There was nothing of special interest in any of these teachers, but their names are preserved simply because the fact that they did teach him is a matter of great interest. The first teacher was Zachariah Riney, a Roman Catholic, from whose schoolroom the Protestants were excluded, or excused, during the opening exercises. Then came Caleb Hazel. These were in Kentucky, and therefore their instruction of Lincoln must have come to an end by the time he was seven years old. When ten years old he studied under one Dorsey, when about fourteen under Crawford, and when sixteen under Swaney.

It can hardly be doubted that his mother’s instruction was of more worth than all these put together. A woman who, under such limitations, had energy enough to teach her husband to read and write, was a rare character, and her influence could not be other than invaluable to the bright boy. Charles Lamb classified all literature in two divisions: "Books that are not books, and books that are books.” It is important that every boy learn to read. But a far more important question is, What use does he make of his ability to read? Does he read “books that are books?” Let us now see what use Lincoln made of his knowledge of reading.

In those days books were rare and his library was small and select. It consisted at first of three volumes: The Bible, Aesop’s Fables and Pilgrim’s Progress. Some-time in the eighties a prominent magazine published a series of articles written by men of eminence in the various walks of life, under the title of “Books that have helped me." The most noticeable fact was that each of these eminent men–men who had read hundreds of books–specified not more than three or four books. Lincoln’s first list was of three. They were emphatically books. Day after day he read, pondered and inwardly digested them until they were his own. Better books he could not have found in all the universities of Europe, and we begin to understand where he got his moral vision, his precision of English style, and his shrewd humor.

Later he borrowed from a neighbor, Josiah Crawford, a copy of Weems’ Life of Washington. In lieu of a bookcase he tucked this, one night, into the chinking of the cabin. A rain-storm came up and soaked the book through and through. By morning it presented a sorry appearance. The damage was done and could not be repaired. Crestfallen the lad carried it back to the owner and, having no money, offered to pay for the mischief in work. Crawford agreed and named seventy-five cents (in labor) as a fair sum.

“Does this pay for the book,” the borrower asked, “or only for the damage to the book?” Crawford reckoned that the book “wa’n’t of much account to him nor to any one else.” So Lincoln cheerfully did the work–it was for three days–and owned the book.

Later he had a life of Henry Clay, whom he nearly idolized. His one poet was Burns, whom he knew by heart “from a to izzard.” Throughout his life he ranked Burns next to Shakespeare.

The hymns which he most loved must have had influence not only on his religious spirit, but also on his literary taste. Those which are mentioned are, “Am I a soldier of the cross?” “How tedious and tasteless the hours,” “There is a fountain filled with blood,” and "Alas, and did my Saviour bleed?” Good hymns every one of them, in that day, or in any day.

Having no slate he did his “sums” in the sand on the ground, or on a wooden shovel which, after it was covered on both sides, he scraped down so as to erase the work. A note-book is preserved, containing, along with examples in arithmetic, this boyish doggerel:

Abraham Lincoln his hand and pen he will be good but god knows When.

The penmanship bears a striking resemblance to that in later life.

About a year after Thomas Lincoln’s family settled in Indiana, they were followed by some neighbors, Mr. and Mrs. Sparrow and Dennis Hanks, a child. To these the Lincolns surrendered their camp and built for themselves a cabin, which was slightly more pretentious than the first. It had an attic, and for a stairway there were pegs in the wall up which an active boy could readily climb. There was a stationary table, the legs being driven into the ground, some three-legged stools, and a Dutch oven.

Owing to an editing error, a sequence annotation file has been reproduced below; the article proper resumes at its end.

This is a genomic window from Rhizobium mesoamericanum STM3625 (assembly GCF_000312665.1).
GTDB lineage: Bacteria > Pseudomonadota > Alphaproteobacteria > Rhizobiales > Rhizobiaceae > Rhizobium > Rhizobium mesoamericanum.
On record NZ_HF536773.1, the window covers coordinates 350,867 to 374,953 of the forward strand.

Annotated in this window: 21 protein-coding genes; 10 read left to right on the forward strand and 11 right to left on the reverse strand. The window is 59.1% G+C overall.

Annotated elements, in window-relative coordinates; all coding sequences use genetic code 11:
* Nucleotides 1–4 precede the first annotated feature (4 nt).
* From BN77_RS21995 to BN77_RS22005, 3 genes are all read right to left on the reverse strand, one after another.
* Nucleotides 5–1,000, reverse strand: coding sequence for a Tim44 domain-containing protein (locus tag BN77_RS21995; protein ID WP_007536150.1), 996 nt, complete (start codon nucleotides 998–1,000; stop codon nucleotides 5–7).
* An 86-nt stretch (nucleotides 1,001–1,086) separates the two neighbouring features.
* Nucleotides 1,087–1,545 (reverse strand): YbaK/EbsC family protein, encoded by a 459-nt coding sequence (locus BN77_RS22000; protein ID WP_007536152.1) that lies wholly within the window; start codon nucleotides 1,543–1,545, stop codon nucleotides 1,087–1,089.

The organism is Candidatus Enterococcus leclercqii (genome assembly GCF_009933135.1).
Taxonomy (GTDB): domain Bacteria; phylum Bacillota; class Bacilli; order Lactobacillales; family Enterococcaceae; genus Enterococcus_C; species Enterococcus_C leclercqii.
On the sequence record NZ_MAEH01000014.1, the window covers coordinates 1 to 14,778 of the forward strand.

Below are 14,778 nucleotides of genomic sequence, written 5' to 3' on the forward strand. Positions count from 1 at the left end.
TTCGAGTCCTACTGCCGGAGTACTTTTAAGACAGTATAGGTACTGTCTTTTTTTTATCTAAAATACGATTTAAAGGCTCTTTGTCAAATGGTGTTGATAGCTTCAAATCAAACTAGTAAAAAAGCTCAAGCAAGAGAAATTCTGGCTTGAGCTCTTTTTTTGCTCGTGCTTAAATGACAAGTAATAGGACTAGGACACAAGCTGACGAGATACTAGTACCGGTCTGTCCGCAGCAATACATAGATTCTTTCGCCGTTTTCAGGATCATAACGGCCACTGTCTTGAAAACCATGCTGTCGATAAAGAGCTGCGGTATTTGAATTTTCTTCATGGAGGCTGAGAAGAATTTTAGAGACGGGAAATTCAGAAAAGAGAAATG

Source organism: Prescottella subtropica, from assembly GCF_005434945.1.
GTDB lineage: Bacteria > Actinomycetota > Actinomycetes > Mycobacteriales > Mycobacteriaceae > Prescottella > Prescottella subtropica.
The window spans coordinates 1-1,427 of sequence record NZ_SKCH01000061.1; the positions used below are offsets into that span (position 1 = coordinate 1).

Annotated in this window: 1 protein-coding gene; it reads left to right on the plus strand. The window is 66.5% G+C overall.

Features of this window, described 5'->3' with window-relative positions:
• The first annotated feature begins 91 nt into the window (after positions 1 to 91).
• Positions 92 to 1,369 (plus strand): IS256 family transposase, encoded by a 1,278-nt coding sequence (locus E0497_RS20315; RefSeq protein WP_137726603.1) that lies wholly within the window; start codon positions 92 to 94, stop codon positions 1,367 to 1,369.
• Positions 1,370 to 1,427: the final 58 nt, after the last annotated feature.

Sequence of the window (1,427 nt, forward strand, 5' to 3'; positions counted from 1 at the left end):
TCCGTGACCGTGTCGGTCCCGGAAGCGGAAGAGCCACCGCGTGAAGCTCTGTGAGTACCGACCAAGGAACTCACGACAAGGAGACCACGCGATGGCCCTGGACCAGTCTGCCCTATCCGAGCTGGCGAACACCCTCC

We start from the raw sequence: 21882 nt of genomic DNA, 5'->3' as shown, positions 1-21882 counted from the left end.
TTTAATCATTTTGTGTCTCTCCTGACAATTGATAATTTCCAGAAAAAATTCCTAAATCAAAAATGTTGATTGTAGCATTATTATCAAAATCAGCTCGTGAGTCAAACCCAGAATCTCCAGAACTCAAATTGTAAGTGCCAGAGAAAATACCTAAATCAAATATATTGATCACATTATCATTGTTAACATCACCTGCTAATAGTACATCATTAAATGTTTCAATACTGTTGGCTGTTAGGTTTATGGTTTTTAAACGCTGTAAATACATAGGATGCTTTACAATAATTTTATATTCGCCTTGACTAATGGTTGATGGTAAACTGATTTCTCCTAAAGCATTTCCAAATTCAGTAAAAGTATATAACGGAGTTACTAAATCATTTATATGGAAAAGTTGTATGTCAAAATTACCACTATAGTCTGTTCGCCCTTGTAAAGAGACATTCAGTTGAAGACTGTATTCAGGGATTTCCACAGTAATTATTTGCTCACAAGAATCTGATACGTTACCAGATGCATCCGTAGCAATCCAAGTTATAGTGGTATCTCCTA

In the year 1818 a mysterious epidemic passed over the region, working havoc with men and cattle. It was called the “milk-sick.” Just what it was physicians are unable to determine, but it was very destructive. Both Mr. and Mrs. Sparrow were attacked. They were removed, for better care, to the home of the Lincolns, where they shortly died. By this time Mrs. Lincoln was down with the same scourge. There was no doctor to be had, the nearest one being thirty-five miles away. Probably it made no difference. At all events she soon died and the future president passed into his first sorrow.

The widowed husband was undertaker. With his own hands he “rived” the planks, made the coffin, and buried Nancy Hanks, that remarkable woman. There was no pastor, no funeral service. The grave was marked by a wooden slab, which, long years after, in 1879, was replaced by a stone suitably inscribed.

A traveling preacher known as Parson Elkin had occasionally preached in the neighborhood of the Lincolns in Kentucky. The young boy now put to use his knowledge of writing. He wrote a letter to the parson inviting him to come over and preach the funeral sermon. How he contrived to get the letter to its destination we do not know, but it was done. The kind-hearted preacher cheerfully consented, though it involved a long and hard journey. He came at his earliest convenience, which was some time the next year.

There was no church in which to hold the service. Lincoln never saw a church building of any description until he was grown. But the neighbors to the number of about two hundred assembled under the trees, where the parson delivered the memorial sermon.

Lincoln was nine years old when his mother died, October 5th, 1818. Her lot was hard, her horizon was narrow, her opportunities were restricted, her life was one of toil and poverty. All through her life and after her untimely death, many people would have said that she had had at best but a poor chance in the world. Surely no one would have predicted that her name would come to be known and reverenced from ocean to ocean. But she was faithful, brave, cheerful. She did her duty lovingly. In later years the nation joined with her son in paying honor to the memory of this noble, overworked, uncomplaining woman.